In Infamous Bodies: Early Black Women’s Celebrity and the Afterlives of Rights, Samantha Pinto thinks about the ways in which black women come into political view by interrogating the premises of the female celebrity genre. She carefully considers what it means to be a political figure and situates the discourse of vulnerability at the centre of politics. Infamous Bodies consists of five chapters, each of which deals with a celebrity of the eighteenth or nineteenth century. Pinto thinks through five case studies, the private and public lives of Phillis Wheatley, Sally Hemings, Sarah Baartman, Mary Seacole, and Sarah Forbes Bonetta, and the ways in which they reverberate across different political moments and are taken up again in the following centuries. Continue reading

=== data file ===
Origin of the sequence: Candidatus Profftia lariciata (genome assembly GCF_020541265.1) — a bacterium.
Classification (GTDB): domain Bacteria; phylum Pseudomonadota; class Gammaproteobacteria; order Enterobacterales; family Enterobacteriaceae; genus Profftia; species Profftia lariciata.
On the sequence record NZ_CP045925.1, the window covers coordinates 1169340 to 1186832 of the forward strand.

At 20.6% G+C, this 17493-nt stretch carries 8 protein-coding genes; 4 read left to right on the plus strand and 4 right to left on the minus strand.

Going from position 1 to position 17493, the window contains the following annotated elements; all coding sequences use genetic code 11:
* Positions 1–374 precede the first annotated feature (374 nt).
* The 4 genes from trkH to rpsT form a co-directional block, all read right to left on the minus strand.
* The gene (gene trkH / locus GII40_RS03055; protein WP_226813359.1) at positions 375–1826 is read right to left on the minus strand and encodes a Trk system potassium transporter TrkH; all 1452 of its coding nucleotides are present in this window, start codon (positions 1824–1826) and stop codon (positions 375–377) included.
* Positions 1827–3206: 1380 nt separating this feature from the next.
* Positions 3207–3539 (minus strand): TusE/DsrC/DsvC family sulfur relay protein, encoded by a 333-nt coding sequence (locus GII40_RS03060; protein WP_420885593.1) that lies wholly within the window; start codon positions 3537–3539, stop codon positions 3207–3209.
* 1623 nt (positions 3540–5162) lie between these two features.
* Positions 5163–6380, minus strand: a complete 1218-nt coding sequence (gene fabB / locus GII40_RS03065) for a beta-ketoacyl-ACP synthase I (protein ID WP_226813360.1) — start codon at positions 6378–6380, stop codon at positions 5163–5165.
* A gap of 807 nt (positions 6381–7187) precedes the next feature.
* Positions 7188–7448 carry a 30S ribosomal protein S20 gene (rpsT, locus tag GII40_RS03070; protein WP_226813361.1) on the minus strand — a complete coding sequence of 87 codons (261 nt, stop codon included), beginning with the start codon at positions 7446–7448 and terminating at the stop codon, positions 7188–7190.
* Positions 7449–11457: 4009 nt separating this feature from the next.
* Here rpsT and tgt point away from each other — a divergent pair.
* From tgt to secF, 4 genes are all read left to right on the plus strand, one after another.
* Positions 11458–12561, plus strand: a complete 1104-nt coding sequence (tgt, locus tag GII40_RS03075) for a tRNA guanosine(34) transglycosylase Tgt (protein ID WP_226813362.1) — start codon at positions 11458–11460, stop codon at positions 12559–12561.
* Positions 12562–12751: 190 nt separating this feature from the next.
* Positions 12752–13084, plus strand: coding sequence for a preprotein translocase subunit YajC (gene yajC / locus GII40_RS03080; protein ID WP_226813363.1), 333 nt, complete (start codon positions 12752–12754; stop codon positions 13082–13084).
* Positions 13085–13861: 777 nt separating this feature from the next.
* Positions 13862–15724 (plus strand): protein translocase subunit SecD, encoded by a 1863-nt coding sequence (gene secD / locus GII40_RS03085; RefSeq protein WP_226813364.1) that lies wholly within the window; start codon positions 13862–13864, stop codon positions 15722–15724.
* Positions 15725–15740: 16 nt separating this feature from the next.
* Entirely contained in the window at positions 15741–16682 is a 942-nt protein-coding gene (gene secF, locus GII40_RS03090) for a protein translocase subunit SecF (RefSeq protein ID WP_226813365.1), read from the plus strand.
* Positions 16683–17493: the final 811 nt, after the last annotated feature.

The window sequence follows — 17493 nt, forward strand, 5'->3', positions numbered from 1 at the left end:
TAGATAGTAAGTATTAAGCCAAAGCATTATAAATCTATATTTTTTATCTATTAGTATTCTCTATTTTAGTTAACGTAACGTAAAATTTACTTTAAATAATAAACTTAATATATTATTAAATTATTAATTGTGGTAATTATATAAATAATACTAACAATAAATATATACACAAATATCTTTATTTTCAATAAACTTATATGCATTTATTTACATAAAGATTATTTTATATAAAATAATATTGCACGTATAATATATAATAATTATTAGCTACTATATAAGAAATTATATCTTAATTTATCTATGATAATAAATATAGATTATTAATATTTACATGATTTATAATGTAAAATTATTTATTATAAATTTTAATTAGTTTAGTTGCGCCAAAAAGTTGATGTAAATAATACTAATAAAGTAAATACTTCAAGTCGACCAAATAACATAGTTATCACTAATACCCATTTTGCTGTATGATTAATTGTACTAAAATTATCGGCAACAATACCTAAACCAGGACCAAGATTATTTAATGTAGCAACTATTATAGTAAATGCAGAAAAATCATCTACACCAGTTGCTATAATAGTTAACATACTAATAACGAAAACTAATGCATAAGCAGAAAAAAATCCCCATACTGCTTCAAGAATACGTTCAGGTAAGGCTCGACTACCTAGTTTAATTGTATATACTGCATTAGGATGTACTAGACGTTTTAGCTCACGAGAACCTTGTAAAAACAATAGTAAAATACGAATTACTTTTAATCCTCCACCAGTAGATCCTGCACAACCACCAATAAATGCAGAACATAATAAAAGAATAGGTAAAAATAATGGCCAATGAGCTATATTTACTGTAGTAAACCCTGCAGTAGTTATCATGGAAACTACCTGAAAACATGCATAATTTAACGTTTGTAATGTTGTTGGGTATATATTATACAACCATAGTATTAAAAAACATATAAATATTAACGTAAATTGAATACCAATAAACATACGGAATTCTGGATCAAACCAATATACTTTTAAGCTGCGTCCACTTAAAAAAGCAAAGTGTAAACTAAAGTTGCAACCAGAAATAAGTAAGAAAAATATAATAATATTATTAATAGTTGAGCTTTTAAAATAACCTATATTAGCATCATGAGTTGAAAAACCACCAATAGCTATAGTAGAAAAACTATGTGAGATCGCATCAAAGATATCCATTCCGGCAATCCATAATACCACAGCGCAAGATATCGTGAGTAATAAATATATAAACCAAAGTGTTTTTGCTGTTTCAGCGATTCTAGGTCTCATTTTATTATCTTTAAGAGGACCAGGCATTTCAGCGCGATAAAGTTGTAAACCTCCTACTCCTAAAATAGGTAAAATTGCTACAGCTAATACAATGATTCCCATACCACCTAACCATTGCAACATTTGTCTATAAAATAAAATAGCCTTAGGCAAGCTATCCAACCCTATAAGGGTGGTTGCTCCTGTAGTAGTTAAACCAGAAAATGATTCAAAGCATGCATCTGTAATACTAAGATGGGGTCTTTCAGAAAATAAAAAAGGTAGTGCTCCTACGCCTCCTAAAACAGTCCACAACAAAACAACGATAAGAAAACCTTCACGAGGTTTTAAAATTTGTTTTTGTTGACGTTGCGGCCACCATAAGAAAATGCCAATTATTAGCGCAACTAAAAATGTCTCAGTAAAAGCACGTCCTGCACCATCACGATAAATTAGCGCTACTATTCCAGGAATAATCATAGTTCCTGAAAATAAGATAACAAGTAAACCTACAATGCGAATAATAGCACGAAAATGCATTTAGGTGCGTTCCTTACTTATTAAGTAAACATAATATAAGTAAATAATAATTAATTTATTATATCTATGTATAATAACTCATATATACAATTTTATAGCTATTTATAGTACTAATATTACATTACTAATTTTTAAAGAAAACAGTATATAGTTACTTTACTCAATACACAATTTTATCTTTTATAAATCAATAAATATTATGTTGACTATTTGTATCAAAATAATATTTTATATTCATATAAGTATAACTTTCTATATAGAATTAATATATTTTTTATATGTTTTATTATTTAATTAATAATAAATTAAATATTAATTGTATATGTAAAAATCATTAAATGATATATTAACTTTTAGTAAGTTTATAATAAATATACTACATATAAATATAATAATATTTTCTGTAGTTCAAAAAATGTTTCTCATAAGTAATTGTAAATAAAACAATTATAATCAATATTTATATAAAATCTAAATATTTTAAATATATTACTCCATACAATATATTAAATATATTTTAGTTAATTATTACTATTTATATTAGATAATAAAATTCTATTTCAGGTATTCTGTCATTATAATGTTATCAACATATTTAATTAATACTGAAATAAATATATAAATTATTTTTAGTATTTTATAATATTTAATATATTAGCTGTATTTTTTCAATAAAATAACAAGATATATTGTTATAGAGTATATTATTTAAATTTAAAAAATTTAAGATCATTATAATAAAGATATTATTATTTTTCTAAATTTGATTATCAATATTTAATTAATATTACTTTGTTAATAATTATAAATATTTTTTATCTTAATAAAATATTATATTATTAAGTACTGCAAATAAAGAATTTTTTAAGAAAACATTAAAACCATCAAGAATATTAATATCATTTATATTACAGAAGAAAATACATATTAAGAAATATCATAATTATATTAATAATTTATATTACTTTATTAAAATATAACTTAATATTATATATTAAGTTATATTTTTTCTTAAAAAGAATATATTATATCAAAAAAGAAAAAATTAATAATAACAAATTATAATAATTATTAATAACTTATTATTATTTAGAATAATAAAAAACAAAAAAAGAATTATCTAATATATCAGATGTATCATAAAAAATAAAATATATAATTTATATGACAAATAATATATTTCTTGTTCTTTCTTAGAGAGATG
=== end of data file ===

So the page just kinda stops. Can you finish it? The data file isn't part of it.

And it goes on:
Book Review: The American Weird: Concept and Medium edited by Julius Greeve and Florian Zappe

The American Weird is an essay collection divided in two parts: ‘Concept’ and ‘Medium’. Its claim to originality lies in the latter part’s focus on manifestations of the weird in non-literary media running the gamut from film and music to television and videogames. Naturally, however, these cannot be discussed in isolation from the first part’s question of ‘concept’ – of what the weird is. Continue reading

Book Review: Diane Di Prima: Visionary Poetics and the Hidden Religions by David Stephen Calonne